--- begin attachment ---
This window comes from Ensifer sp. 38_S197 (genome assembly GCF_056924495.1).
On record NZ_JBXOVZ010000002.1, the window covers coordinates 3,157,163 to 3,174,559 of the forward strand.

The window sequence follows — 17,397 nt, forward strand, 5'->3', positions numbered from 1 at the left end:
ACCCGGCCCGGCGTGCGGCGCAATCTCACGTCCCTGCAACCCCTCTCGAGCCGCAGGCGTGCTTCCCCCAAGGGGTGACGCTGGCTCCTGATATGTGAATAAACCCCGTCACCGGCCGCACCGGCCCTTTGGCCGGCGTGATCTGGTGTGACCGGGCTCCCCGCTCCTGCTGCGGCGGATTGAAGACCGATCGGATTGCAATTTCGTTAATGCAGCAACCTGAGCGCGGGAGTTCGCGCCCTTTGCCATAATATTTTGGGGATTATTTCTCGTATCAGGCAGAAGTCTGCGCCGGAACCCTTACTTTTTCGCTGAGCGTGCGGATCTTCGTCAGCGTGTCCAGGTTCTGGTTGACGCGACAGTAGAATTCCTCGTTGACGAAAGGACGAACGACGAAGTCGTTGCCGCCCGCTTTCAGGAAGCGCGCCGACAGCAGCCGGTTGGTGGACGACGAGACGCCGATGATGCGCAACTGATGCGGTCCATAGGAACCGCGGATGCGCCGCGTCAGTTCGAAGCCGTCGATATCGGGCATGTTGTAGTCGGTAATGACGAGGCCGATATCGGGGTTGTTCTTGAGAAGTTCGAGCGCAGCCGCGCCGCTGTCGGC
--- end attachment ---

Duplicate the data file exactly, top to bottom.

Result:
This window comes from Ensifer sp. 38_S197 (genome assembly GCF_056924495.1).
On record NZ_JBXOVZ010000002.1, the window covers coordinates 3,157,163 to 3,174,559 of the forward strand.

The window sequence follows — 17,397 nt, forward strand, 5'->3', positions numbered from 1 at the left end:
ACCCGGCCCGGCGTGCGGCGCAATCTCACGTCCCTGCAACCCCTCTCGAGCCGCAGGCGTGCTTCCCCCAAGGGGTGACGCTGGCTCCTGATATGTGAATAAACCCCGTCACCGGCCGCACCGGCCCTTTGGCCGGCGTGATCTGGTGTGACCGGGCTCCCCGCTCCTGCTGCGGCGGATTGAAGACCGATCGGATTGCAATTTCGTTAATGCAGCAACCTGAGCGCGGGAGTTCGCGCCCTTTGCCATAATATTTTGGGGATTATTTCTCGTATCAGGCAGAAGTCTGCGCCGGAACCCTTACTTTTTCGCTGAGCGTGCGGATCTTCGTCAGCGTGTCCAGGTTCTGGTTGACGCGACAGTAGAATTCCTCGTTGACGAAAGGACGAACGACGAAGTCGTTGCCGCCCGCTTTCAGGAAGCGCGCCGACAGCAGCCGGTTGGTGGACGACGAGACGCCGATGATGCGCAACTGATGCGGTCCATAGGAACCGCGGATGCGCCGCGTCAGTTCGAAGCCGTCGATATCGGGCATGTTGTAGTCGGTAATGACGAGGCCGATATCGGGGTTGTTCTTGAGAAGTTCGAGCGCAGCCGCGCCGCTGTCGGC